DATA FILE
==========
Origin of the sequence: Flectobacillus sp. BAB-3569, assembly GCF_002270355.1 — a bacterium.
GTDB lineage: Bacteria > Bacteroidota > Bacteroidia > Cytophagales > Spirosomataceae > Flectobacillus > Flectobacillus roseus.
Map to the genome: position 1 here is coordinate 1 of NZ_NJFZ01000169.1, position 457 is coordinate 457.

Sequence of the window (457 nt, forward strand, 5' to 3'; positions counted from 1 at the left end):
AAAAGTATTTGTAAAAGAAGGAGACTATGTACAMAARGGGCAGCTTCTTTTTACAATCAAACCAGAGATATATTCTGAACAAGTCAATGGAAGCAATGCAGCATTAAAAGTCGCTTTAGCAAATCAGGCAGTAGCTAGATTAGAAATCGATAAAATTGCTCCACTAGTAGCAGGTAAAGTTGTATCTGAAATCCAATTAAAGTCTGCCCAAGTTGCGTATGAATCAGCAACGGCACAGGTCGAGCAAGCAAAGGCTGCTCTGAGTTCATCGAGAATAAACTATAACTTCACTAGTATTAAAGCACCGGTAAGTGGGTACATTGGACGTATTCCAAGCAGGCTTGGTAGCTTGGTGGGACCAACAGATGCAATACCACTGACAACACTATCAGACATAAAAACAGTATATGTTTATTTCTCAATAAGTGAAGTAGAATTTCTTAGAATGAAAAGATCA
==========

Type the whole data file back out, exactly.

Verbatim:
Origin of the sequence: Flectobacillus sp. BAB-3569, assembly GCF_002270355.1 — a bacterium.
GTDB lineage: Bacteria > Bacteroidota > Bacteroidia > Cytophagales > Spirosomataceae > Flectobacillus > Flectobacillus roseus.
Map to the genome: position 1 here is coordinate 1 of NZ_NJFZ01000169.1, position 457 is coordinate 457.

Sequence of the window (457 nt, forward strand, 5' to 3'; positions counted from 1 at the left end):
AAAAGTATTTGTAAAAGAAGGAGACTATGTACAMAARGGGCAGCTTCTTTTTACAATCAAACCAGAGATATATTCTGAACAAGTCAATGGAAGCAATGCAGCATTAAAAGTCGCTTTAGCAAATCAGGCAGTAGCTAGATTAGAAATCGATAAAATTGCTCCACTAGTAGCAGGTAAAGTTGTATCTGAAATCCAATTAAAGTCTGCCCAAGTTGCGTATGAATCAGCAACGGCACAGGTCGAGCAAGCAAAGGCTGCTCTGAGTTCATCGAGAATAAACTATAACTTCACTAGTATTAAAGCACCGGTAAGTGGGTACATTGGACGTATTCCAAGCAGGCTTGGTAGCTTGGTGGGACCAACAGATGCAATACCACTGACAACACTATCAGACATAAAAACAGTATATGTTTATTTCTCAATAAGTGAAGTAGAATTTCTTAGAATGAAAAGATCA